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Local Telephone Calls

Lehigh offers an expanded local calling area for students, faculty and staff.

Calls to the following communities are all free: Allentown, Bath, Bethlehem, Catasauqua, Coopersburg, Easton, Emmaus, Hellertown, Ironton, Kutztown, Nazareth, New Smithville, New Tripoli, Northampton, Riegelsville, Slatington, Springtown, Topton, and Upper Black Eddy.

Reporting Problems With Your Telephone (for Students)

Please be sure you have worked through the associated step(s) on the diagnosis checklist before reporting your phone line/jack to the trouble reporting line. Lehigh will only provide support for problems with your telephone line or jack. Please be aware that you will be charged a service fee if a technician is dispatched to your room and discovers that the phone line is working fine .

Forward Lehigh Email to a Different Email Account

You have the capability to forward email addressed to your Lehigh account to another account at Lehigh or to an account at another service provider (ISP). Certain communications which contain confidential information may be sent to your Lehigh address. If you set up automatic forwarding to another ISP, its confidentiality and delivery are not assured, and you accept the responsibility and the risks associated with doing so.

Computer User Space and Quotas

All users with Lehigh computing accounts potentially have access to different areas where they may store files, each with its own quota (shown below). Users can check their current disk usage these areas by pointing to http://www.lehigh.edu/account and following the Display Account Info link.

Telephone Dialing Instructions (for Students)

Lehigh University is located in the 610 area code. 610 also has two overlay area codes (484 and 835), so all calls to and from campus must be dialed using the full 10 digits.

Diagnosing Problems with Student Telephone Lines

The following checklists will guide you in determining the cause of your phone line problem. Please find the description of your problem. Then work through each associated step in order, completing as many steps as required to solve your problem.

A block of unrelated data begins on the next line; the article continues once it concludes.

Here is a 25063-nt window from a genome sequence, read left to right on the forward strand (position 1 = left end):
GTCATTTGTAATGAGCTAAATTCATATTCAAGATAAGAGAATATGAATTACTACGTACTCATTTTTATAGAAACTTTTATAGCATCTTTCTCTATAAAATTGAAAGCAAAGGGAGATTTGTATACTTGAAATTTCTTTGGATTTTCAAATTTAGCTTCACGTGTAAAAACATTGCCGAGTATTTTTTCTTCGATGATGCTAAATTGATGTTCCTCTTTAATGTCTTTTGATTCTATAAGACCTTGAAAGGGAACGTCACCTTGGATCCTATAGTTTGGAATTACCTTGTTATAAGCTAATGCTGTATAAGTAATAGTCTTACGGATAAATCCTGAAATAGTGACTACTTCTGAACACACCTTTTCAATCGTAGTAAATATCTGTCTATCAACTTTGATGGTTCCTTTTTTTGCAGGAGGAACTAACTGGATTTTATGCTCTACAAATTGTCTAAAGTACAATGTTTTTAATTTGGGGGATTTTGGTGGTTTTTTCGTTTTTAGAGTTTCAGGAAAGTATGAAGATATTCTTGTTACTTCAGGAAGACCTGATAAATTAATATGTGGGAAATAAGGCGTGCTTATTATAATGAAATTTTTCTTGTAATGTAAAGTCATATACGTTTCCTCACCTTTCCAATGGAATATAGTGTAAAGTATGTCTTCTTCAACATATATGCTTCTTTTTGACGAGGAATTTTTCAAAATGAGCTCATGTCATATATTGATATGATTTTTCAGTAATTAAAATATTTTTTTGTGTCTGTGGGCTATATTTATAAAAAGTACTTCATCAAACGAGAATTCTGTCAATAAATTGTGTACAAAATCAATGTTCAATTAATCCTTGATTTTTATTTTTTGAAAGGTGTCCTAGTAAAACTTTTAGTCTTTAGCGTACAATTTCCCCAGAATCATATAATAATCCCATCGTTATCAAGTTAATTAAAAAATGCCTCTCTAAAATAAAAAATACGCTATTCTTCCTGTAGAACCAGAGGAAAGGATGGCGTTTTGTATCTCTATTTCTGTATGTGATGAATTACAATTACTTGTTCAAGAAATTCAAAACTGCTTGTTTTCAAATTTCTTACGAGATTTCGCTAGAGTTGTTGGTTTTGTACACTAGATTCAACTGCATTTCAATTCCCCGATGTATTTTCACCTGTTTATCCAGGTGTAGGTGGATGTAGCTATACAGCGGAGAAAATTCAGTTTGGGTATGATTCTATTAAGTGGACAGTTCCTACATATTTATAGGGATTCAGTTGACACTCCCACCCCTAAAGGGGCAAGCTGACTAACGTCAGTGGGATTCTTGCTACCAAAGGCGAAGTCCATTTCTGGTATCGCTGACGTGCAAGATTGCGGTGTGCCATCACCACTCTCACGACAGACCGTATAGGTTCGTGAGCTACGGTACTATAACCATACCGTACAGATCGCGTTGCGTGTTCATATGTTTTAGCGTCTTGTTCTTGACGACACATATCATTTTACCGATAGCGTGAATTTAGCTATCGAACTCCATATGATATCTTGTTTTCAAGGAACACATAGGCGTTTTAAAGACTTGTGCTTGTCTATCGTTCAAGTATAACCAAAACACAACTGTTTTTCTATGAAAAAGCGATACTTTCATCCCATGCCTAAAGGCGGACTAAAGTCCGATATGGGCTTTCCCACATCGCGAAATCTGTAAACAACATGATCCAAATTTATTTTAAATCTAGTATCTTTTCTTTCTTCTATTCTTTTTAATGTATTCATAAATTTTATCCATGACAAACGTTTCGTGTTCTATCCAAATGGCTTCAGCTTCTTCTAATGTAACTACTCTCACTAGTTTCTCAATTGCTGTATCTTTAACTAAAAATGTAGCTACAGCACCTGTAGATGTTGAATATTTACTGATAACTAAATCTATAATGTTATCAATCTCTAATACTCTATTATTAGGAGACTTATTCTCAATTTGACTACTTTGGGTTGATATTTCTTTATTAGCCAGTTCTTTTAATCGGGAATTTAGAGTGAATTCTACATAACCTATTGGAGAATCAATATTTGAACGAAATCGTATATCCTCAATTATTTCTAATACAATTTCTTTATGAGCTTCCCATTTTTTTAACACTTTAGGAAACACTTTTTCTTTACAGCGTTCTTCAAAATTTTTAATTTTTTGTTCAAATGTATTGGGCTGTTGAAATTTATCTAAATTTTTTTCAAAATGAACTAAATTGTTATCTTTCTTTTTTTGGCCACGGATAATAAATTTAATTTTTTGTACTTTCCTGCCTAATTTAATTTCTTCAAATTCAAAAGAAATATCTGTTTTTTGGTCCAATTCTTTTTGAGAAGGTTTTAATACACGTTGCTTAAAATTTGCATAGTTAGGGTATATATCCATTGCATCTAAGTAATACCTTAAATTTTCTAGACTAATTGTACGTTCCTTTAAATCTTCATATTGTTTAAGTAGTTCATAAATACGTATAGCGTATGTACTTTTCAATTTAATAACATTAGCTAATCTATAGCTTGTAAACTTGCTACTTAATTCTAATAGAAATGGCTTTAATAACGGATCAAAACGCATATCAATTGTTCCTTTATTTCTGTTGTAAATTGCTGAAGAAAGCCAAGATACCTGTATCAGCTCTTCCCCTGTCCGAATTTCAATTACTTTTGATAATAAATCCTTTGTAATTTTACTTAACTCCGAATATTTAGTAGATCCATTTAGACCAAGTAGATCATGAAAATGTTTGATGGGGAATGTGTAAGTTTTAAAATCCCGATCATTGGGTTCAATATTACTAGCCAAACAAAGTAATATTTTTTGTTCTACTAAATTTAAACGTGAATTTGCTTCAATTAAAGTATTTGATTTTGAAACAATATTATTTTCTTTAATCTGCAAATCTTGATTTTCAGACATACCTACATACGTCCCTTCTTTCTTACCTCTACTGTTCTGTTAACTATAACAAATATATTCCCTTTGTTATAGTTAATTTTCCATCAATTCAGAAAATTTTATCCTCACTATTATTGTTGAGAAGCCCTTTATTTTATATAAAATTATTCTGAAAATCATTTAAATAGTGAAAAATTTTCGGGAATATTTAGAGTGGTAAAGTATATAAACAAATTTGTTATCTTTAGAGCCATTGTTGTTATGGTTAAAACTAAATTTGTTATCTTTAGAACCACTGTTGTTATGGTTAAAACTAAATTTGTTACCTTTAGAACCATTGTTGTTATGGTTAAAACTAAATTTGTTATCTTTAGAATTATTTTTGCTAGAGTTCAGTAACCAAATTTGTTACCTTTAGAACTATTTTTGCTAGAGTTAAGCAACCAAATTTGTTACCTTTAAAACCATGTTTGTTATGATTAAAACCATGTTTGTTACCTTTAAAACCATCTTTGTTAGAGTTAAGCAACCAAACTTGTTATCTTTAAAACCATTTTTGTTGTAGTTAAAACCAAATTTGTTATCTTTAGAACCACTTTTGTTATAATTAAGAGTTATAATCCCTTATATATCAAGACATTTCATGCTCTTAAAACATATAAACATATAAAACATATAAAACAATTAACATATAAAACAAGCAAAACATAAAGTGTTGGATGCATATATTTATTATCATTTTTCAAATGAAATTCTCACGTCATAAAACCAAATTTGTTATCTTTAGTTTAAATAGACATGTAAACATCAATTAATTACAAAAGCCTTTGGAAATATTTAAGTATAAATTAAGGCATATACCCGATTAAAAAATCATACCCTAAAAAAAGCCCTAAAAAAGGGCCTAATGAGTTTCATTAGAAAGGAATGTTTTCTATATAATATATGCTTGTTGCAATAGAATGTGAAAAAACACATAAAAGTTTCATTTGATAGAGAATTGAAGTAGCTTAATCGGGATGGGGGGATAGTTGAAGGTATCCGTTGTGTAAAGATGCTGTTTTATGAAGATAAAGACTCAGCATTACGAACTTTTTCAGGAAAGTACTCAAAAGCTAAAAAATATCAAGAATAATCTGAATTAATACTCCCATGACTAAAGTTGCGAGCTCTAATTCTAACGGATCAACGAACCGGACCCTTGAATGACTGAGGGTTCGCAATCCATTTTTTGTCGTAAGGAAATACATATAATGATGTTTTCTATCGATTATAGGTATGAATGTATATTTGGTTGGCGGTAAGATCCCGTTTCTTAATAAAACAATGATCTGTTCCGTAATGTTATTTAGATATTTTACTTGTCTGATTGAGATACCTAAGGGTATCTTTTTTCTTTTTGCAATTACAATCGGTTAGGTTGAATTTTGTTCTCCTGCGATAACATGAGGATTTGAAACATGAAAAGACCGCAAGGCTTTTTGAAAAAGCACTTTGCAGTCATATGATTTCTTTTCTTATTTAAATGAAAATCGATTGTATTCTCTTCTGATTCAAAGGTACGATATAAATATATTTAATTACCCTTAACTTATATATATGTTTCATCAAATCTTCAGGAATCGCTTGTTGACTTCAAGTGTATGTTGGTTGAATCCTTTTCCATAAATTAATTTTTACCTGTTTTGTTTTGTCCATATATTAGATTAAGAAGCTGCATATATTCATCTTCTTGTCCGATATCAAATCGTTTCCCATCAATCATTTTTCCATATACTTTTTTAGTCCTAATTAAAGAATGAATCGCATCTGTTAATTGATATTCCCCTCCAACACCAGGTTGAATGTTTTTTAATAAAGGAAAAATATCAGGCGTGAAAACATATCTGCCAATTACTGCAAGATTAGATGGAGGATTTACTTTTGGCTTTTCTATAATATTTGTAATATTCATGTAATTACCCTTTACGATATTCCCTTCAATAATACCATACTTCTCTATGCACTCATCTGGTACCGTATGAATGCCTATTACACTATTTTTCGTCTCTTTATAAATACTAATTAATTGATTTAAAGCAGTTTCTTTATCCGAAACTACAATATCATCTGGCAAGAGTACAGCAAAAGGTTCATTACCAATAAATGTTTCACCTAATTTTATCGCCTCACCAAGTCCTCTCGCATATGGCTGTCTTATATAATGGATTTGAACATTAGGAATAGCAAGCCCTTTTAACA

Lehigh will only provide support for problems with your telephone line or jack. Please DO NOT call Residential Services or TLINE to report equipment problems with your personal telephone. Be aware that you will be charged a service fee if a technician is dispatched to your room and discovers that the phone line is working fine.

Virus Hoaxes

While the Internet allows world-wide access to information, it also provides a means by which individuals can spread fear and doubt, often through computer virus hoaxes in electronic mail or newsgroups. A typical hoax warns that anyone reading email with a particular subject will release a computer virus which will destroy the files on the computer or even destroy the computer itself. It goes on to say that you should forward the message to as many people as possible to "warn" them too.

Never forward unconfirmed warnings to your friends!

Overpayment Scams & Internet Fraud

An unfortunate fact of life is that fraud is all around us; there is always someone trying to take advantage of someone else for his or her personal gain. The Internet is no different; people have been trying to perpetrate fraud over the Internet since its inception. The "Nigerian Letter" scam is sufficiently well known to make it into comic strips. Attempts at identity theft arrive almost daily in email (for additional details, see https://lts.lehigh.edu/services/explanation/phishing-identity-theft-0).

Identifying Fraudulent Email (a.k.a 'Phishing')

Phishing is the practice of sending falsified emails with the aim of stealing personal information such as passwords, credit cards, or other sensitive data. Since the basic format of email is highly malleable and copyable, it's relatively easy to make a message look and sound official, and since email is used for many formal and official communications, it's possible to be duped into sharing information with the wrong people, or opening your computer to attack. It's also possible though, and often fairly easy, to spot a number of things that give away the fraud.

Encrypting / Securing Your Files

Faculty and staff members who work with sensitive data at Lehigh, such as confidential student personal or health records, staff personal or employment data (including performance appraisals), and employee identification numbers, should store this information securely on their workstation, laptop, or in a secure location on a network. Client Services recommends that sensitive data be stored on a secure network location (such as a user's H: Drive). In cases where sensitive data needs to be stored on a workstation or laptop, it is recommended that Whole Disk Encryption be used.

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